Gary Bettenhausen


Record updated 18-Nov-06

Son of Indianapolis 500 and sprint car legend Tony Bettenhausen, Gary raced at Indy 21 times with a best finish of 3rd in 1980 having started back in 32nd place. He led the 1972 running but his car failed with just 17 laps to go. He lost most of the use of his left arm in a crash in 1974 but raced on undeterred.

Gary Bettenhausen
The eldest son of sprint car legend Tony Bettenhausen, Gary was born in Monrovia, Indiana, and started racing in midgets before moving up to sprint cars and the Indianapolis 500.

Tutored by some of the best in the business, Gary was not satisfied to be just a driver. In 1970 he built a monocoque midget chassis with the aid of Harry Turner.

In 1969 he won the first leg of the “Astro Grand Prix” held in the Houston Astrodome. He won the “Turkey Night Grand Prix” in 1967 and 1970, the “Astro Grand Prix” again in 1972 and the “Hut Hundred” in 1976. Gary was third in the 1967 midget division points and has recorded 27 USAC midget wins.

He won the 1969 and 1971 sprint car championships.

He also competed in eight career NASCAR Winston Cup events. He had four Top 10 finishes. His highest career finish was a fourth place finish at the 1974 Motor State 360 at the Michigan International Speedway in 1974.

He continued racing running midgets and sprints and, in 1974, was seriously injured while qualifying for a dirt car race at Syracuse, N.Y.. This left his left arm with major nerve damage and it ended up only being good for holding a can of beer or a cigarette.

That would have been enough for most drivers to call it a day, buy Garry is one of a very special breed and he was back in a car for the 1975 USAC midget season opener at Fort Wayne's Memorial Coliseum. He had been released from his drive with Penske while still in hospital and now he was being strapped back into a midget by his brother Merle.

So there was Gary, left arm hanging lifelessly by his side, with Merle, whose right arm was severed in his Indy-car debut at Michigan in 1972. They jocked that they shoud write an autobiography called "Farewell To Arms."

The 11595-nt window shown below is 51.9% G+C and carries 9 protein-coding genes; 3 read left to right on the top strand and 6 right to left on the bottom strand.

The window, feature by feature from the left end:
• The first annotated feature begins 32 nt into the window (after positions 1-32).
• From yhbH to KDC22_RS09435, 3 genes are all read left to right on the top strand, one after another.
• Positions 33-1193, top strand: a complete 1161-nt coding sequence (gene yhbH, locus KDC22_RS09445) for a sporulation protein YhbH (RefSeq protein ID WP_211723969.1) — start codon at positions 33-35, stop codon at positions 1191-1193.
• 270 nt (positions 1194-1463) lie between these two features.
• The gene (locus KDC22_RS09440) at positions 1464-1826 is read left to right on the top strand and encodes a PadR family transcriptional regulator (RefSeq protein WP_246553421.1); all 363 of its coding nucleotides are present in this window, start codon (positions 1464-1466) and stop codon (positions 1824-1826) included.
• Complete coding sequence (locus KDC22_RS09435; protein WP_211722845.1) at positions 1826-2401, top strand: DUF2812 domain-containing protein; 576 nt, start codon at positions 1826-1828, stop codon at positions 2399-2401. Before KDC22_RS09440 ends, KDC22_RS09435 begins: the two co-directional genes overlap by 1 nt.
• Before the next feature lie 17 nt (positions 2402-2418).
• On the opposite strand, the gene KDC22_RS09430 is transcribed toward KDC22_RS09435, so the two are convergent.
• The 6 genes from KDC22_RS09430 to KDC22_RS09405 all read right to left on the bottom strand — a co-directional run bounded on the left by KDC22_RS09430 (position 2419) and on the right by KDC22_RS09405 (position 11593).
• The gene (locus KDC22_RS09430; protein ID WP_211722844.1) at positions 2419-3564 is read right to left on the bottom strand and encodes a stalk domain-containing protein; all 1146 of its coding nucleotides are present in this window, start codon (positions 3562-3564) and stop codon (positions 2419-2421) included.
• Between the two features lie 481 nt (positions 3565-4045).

During one of the heats Gary's arm fell off the steering wheel and he couldn't get it back so it just flopped back and forth against the side of the car.

So for the final they got some velcro and velcroed his hand to the steering wheel. Starting 10th, Bettenhausen steadily moved up before taking the lead on Lap 65 and holding it to the checkered flag.

In 1980 and 1983 he won the Dirt Track Championship (USAC Silver Crown).

Despite never having another top quality Indy ride the rest of his career, Gary went on to qualify for 14 more Indy 500s and in 1980 started back in 32nd and charged through to finish third.

Gary made a total of 21 starts in the Indy 500, contesting ever race between 1968 and 1982, with the exception of 1979 when he failed to qualify, and again between 1986 and 1993. In 1972 driving the blue and yellow Sunoco McLaren he started 4th and led for 138 laps. He came within 17 laps of victory but the car let him down almost insight of the line. In 1991 he was the fastest qualifier for the Indianapolis 500. He competed in the Indianapolis 500 Mile Race for the twenty-first time in 1993.

His final race was at the only Champ Car 500 miler in 1996. Run at the Michigan International Speedway on the same day as the IRL's first running of the Indy 500, he borrowed a two-year-old Penske chassis from his brother. The race saw a massive multi-car pileup at the start. He avoided the chaos but was off the pace and retired early with mechanical problems.

Now lives & works on his farm near Monrovia, Indiana & acts as a sometime driving & team advisor. Also heavily involved in property development, running his own estate agency. Brother of Tony Jr, son of Tony Sr.